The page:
Forum for Science, Industry and Business

Sponsored by:     3M 
Search our Site:

 

Climate change drives widespread amphibian extinctions

13.01.2006


Warmer temperatures enhance growth conditions of fatal fungus



Results of a new study provide the first clear proof that global warming is causing outbreaks of an infectious disease that is wiping out entire frog populations and driving many species to extinction.

Published in the Jan. 12 issue of the journal Nature, the study reveals how the warming may alter the dynamics of a skin fungus that is fatal to amphibians. The climate-driven fungal disease, the author’s say, has hundreds of species around the world teetering on the brink of extinction or has already pushed them into the abyss.


"Disease is the bullet that’s killing the frogs," said J. Alan Pounds, the study’s lead scientist affiliated with the Tropical Science Center’s Monteverde Cloud Forest Preserve in Costa Rica. "But climate change is pulling the trigger. Global warming is wreaking havoc on amphibians, and soon will cause staggering losses of biodiversity," he said.

"The good news, if there is any, is the new findings will open up avenues of research that could provide scientists with the means to save the amphibians that still survive," said Bruce Young, a zoologist at NatureServe who took part in the study. "If this cloud has any silver lining, that’s it."

The new theory for the frogs’ decline "leaps over a major roadblock in our understanding," said Sam Scheiner, program director for the National Science Foundation (NSF)’s ecology of infectious diseases program, which funded the research. "This study demonstrates the complex nature of global climate change, including how climate affects the spread of disease, and why these must be integrated if we are to understand and reduce threats to species extinctions."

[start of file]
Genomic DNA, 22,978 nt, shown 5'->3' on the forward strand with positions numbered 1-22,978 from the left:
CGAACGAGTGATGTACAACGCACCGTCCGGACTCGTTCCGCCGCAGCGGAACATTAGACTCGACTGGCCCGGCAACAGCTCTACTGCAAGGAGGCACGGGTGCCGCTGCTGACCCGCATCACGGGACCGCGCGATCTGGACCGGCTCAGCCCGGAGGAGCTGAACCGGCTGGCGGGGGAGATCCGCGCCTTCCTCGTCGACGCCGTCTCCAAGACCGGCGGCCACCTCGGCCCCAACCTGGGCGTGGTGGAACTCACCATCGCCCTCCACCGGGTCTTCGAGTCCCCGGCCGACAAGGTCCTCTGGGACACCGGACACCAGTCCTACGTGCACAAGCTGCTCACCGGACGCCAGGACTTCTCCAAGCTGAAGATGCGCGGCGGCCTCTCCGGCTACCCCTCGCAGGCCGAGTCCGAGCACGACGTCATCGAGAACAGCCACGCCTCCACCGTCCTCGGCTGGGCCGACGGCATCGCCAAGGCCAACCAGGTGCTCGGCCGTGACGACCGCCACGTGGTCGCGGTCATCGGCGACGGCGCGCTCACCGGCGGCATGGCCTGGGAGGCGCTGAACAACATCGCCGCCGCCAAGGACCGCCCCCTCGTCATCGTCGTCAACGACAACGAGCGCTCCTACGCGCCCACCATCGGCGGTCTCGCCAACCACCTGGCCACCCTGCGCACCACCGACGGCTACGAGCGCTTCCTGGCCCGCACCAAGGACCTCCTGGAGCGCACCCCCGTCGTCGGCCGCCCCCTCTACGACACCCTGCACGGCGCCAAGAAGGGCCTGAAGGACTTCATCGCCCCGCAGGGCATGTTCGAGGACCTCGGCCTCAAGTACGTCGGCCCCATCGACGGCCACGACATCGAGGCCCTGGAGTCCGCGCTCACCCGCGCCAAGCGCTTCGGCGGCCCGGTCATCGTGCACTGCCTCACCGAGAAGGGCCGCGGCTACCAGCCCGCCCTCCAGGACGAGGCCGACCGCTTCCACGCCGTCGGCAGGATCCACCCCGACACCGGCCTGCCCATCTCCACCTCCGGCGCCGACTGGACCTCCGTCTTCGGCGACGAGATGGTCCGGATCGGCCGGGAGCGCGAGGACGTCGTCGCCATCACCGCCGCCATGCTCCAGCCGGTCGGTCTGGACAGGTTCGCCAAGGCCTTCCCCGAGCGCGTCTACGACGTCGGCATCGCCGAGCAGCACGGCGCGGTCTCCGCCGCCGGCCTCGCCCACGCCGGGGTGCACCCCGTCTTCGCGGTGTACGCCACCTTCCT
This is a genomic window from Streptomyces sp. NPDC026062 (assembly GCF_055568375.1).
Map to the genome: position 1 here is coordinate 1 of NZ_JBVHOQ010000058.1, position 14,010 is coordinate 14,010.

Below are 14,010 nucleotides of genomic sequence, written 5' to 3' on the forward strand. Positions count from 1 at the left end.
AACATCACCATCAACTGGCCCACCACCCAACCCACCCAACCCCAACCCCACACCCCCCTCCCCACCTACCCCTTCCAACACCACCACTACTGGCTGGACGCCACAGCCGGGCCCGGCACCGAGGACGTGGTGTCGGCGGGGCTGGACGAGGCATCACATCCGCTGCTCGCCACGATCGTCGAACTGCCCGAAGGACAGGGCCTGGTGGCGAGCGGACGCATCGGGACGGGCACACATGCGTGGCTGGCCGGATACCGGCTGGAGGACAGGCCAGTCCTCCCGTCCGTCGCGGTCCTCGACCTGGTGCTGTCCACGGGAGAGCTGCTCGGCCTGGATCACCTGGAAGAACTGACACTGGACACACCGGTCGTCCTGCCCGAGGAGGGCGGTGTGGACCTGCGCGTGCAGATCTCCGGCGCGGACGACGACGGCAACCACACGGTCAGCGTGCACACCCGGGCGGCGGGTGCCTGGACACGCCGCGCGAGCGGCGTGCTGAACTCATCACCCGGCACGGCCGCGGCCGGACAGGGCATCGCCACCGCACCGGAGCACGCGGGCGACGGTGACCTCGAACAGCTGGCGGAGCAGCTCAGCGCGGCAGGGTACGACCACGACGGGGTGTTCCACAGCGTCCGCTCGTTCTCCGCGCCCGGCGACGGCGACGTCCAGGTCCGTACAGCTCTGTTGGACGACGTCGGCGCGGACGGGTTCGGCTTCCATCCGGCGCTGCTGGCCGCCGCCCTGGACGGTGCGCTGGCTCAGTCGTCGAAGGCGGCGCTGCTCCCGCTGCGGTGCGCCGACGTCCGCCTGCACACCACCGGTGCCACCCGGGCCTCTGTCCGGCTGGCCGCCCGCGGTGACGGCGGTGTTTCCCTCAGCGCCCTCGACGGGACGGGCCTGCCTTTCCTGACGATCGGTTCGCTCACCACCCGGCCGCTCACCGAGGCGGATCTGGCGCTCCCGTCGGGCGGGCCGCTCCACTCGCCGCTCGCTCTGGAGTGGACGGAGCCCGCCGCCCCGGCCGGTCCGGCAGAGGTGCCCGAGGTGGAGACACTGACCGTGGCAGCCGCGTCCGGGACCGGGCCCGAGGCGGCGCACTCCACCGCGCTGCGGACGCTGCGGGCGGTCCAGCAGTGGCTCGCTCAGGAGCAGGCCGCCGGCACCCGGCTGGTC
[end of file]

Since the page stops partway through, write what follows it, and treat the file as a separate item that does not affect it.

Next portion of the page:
But the message goes beyond amphibians, says Scheiner: global warming and the accompanying emergence of infectious diseases are a real and immediate threat to biodiversity and a growing challenge for humankind.

The decline of amphibians in apparently pristine, protected habitats in Costa Rica and elsewhere has perplexed conservation biologists since 1990, when the problem was first recognized. At least 110 species of brightly colored harlequin frogs once lived near streams in the tropics of Central and South America, but about two-thirds vanished in the 1980s and 1990s.

In the famed Costa Rican cloud forests, for example, the Monteverde harlequin frog disappeared in the late 1980s, as did the golden toad, whose much-publicized extinction, said Pounds, "was the first sign of this emerging threat to species survival."

Using records of sea-surface and air temperatures, Pounds and colleagues show that harlequin frogs are disappearing in near lockstep with changing climate. According to the scientists, the Earth’s rising temperatures enhance cloud cover on tropical mountains, leading to cooler days and warmer nights, both of which favor the chytrid fungus. The organism grows and reproduces best at temperatures between 63 to 77 degrees Fahrenheit (17 to 25 degrees centigrade).

The fungus kills frogs mostly in cool highlands or during winter, implying that low temperatures make it more deadly. So the idea that it flourishes in warm years, which the evidence now supports, is new.

The study results come at a time of growing concern about the future of amphibians. The Global Amphibian Assessment, published in 2004, found that nearly one-third of the world’s 6,000 or so species of frogs, toads and salamanders face extinction--a figure far greater than that for any other group of animals.

Cheryl Dybas | EurekAlert!
Further information: